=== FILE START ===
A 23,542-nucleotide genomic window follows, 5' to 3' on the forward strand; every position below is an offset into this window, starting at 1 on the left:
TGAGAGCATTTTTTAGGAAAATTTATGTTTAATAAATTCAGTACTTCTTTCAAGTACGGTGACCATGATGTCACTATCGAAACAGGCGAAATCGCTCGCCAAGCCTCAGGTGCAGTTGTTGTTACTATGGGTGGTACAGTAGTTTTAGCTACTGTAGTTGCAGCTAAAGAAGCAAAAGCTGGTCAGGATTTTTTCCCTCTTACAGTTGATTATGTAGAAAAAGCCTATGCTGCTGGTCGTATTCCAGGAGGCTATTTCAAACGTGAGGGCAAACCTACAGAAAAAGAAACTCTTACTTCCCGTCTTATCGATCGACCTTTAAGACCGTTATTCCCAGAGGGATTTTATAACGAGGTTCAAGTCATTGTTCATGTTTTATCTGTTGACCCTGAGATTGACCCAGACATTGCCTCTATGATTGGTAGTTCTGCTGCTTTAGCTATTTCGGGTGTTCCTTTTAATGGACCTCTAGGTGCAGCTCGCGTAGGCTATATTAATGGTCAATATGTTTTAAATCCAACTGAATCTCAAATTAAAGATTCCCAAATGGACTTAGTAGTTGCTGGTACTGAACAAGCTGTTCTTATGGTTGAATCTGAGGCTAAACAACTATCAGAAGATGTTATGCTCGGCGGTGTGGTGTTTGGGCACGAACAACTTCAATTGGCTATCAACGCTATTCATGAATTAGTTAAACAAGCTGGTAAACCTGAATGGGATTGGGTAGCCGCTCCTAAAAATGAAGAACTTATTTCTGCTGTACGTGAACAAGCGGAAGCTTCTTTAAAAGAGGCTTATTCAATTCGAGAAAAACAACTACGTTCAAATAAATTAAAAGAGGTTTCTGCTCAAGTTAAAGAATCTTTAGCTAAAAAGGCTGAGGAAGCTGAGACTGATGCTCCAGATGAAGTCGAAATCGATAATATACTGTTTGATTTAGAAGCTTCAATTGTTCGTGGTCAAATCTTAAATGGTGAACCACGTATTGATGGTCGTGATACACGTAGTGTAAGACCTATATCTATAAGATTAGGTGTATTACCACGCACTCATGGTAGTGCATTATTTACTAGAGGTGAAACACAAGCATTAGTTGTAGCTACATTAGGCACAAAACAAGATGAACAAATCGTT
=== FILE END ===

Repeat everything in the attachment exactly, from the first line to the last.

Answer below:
A 23,542-nucleotide genomic window follows, 5' to 3' on the forward strand; every position below is an offset into this window, starting at 1 on the left:
TGAGAGCATTTTTTAGGAAAATTTATGTTTAATAAATTCAGTACTTCTTTCAAGTACGGTGACCATGATGTCACTATCGAAACAGGCGAAATCGCTCGCCAAGCCTCAGGTGCAGTTGTTGTTACTATGGGTGGTACAGTAGTTTTAGCTACTGTAGTTGCAGCTAAAGAAGCAAAAGCTGGTCAGGATTTTTTCCCTCTTACAGTTGATTATGTAGAAAAAGCCTATGCTGCTGGTCGTATTCCAGGAGGCTATTTCAAACGTGAGGGCAAACCTACAGAAAAAGAAACTCTTACTTCCCGTCTTATCGATCGACCTTTAAGACCGTTATTCCCAGAGGGATTTTATAACGAGGTTCAAGTCATTGTTCATGTTTTATCTGTTGACCCTGAGATTGACCCAGACATTGCCTCTATGATTGGTAGTTCTGCTGCTTTAGCTATTTCGGGTGTTCCTTTTAATGGACCTCTAGGTGCAGCTCGCGTAGGCTATATTAATGGTCAATATGTTTTAAATCCAACTGAATCTCAAATTAAAGATTCCCAAATGGACTTAGTAGTTGCTGGTACTGAACAAGCTGTTCTTATGGTTGAATCTGAGGCTAAACAACTATCAGAAGATGTTATGCTCGGCGGTGTGGTGTTTGGGCACGAACAACTTCAATTGGCTATCAACGCTATTCATGAATTAGTTAAACAAGCTGGTAAACCTGAATGGGATTGGGTAGCCGCTCCTAAAAATGAAGAACTTATTTCTGCTGTACGTGAACAAGCGGAAGCTTCTTTAAAAGAGGCTTATTCAATTCGAGAAAAACAACTACGTTCAAATAAATTAAAAGAGGTTTCTGCTCAAGTTAAAGAATCTTTAGCTAAAAAGGCTGAGGAAGCTGAGACTGATGCTCCAGATGAAGTCGAAATCGATAATATACTGTTTGATTTAGAAGCTTCAATTGTTCGTGGTCAAATCTTAAATGGTGAACCACGTATTGATGGTCGTGATACACGTAGTGTAAGACCTATATCTATAAGATTAGGTGTATTACCACGCACTCATGGTAGTGCATTATTTACTAGAGGTGAAACACAAGCATTAGTTGTAGCTACATTAGGCACAAAACAAGATGAACAAATCGTT